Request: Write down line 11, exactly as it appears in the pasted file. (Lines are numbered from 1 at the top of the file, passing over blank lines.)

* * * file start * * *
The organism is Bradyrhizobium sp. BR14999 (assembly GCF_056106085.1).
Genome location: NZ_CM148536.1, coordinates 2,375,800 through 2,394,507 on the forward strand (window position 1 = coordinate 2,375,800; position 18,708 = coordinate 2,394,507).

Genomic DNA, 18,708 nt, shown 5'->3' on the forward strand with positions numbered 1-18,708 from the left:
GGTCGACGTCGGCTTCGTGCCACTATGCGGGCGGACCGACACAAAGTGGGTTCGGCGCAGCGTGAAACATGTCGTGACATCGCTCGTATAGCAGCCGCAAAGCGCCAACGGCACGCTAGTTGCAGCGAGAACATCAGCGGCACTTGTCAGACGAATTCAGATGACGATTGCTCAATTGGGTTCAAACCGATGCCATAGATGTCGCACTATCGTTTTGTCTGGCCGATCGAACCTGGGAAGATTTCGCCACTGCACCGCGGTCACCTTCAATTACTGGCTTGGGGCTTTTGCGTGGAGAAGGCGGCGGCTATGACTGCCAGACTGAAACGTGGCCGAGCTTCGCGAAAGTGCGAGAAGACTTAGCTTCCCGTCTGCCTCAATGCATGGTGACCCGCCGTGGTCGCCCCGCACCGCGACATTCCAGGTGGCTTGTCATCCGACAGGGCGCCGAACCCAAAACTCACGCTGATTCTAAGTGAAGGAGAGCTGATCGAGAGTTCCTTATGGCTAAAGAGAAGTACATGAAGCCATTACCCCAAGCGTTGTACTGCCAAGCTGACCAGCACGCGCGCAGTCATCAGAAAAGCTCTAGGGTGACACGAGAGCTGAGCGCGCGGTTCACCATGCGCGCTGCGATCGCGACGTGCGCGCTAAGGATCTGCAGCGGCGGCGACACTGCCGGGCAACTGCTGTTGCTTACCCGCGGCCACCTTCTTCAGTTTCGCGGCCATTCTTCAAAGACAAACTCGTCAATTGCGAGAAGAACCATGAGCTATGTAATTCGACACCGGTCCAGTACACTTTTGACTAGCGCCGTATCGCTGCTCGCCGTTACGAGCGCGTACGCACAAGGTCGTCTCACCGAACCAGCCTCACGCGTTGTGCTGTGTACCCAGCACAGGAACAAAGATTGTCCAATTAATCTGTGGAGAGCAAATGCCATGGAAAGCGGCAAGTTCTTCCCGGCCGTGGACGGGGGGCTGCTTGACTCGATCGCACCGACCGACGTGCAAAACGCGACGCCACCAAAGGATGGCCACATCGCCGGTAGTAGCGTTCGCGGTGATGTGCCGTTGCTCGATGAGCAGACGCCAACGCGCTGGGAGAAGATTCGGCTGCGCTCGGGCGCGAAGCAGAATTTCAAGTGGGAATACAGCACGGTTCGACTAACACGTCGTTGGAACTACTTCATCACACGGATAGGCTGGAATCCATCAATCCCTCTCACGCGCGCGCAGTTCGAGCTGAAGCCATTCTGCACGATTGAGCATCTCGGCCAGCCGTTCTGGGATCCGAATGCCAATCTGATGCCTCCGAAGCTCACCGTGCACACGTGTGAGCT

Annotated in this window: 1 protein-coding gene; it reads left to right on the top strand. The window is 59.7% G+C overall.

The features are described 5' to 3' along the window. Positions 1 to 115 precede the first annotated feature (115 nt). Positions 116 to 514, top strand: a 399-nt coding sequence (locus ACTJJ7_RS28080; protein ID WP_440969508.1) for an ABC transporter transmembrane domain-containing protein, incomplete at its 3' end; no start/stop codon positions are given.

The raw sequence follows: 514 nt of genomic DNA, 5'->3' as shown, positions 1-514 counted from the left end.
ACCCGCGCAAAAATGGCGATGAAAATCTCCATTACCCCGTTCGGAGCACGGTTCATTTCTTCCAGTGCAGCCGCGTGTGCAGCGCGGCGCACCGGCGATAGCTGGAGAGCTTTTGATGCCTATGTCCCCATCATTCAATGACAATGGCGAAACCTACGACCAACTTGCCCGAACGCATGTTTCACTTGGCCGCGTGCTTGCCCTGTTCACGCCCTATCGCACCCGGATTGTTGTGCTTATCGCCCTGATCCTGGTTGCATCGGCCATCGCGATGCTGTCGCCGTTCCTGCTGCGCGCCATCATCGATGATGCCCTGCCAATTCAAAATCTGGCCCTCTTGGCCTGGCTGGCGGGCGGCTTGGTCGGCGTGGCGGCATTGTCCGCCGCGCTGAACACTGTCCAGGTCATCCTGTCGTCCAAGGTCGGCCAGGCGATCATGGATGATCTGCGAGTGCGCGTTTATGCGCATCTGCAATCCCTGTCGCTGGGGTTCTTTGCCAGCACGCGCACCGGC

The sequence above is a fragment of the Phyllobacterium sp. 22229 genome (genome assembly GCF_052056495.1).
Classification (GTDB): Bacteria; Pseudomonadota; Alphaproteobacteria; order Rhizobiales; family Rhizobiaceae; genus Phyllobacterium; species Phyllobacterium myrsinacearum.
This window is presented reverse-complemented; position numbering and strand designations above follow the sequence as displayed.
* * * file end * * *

This window is presented reverse-complemented; position numbering and strand designations above follow the sequence as displayed.